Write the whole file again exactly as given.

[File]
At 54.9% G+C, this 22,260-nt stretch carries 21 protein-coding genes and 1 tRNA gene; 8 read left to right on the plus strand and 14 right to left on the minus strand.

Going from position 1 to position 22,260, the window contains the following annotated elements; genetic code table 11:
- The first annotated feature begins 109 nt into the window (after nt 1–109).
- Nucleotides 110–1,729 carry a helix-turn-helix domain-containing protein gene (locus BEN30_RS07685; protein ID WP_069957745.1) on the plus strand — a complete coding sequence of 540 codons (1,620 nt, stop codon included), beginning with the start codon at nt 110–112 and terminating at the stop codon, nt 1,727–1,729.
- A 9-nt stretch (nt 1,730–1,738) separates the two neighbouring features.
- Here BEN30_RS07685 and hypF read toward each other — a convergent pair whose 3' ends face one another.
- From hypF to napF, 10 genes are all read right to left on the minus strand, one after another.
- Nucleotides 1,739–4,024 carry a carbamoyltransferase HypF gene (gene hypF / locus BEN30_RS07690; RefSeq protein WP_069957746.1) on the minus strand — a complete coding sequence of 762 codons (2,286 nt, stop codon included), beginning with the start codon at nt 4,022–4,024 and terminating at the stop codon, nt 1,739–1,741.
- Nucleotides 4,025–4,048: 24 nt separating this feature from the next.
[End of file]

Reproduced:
At 54.9% G+C, this 22,260-nt stretch carries 21 protein-coding genes and 1 tRNA gene; 8 read left to right on the plus strand and 14 right to left on the minus strand.

Going from position 1 to position 22,260, the window contains the following annotated elements; genetic code table 11:
- The first annotated feature begins 109 nt into the window (after nt 1–109).
- Nucleotides 110–1,729 carry a helix-turn-helix domain-containing protein gene (locus BEN30_RS07685; protein ID WP_069957745.1) on the plus strand — a complete coding sequence of 540 codons (1,620 nt, stop codon included), beginning with the start codon at nt 110–112 and terminating at the stop codon, nt 1,727–1,729.
- A 9-nt stretch (nt 1,730–1,738) separates the two neighbouring features.
- Here BEN30_RS07685 and hypF read toward each other — a convergent pair whose 3' ends face one another.
- From hypF to napF, 10 genes are all read right to left on the minus strand, one after another.
- Nucleotides 1,739–4,024 carry a carbamoyltransferase HypF gene (gene hypF / locus BEN30_RS07690; RefSeq protein WP_069957746.1) on the minus strand — a complete coding sequence of 762 codons (2,286 nt, stop codon included), beginning with the start codon at nt 4,022–4,024 and terminating at the stop codon, nt 1,739–1,741.
- Nucleotides 4,025–4,048: 24 nt separating this feature from the next.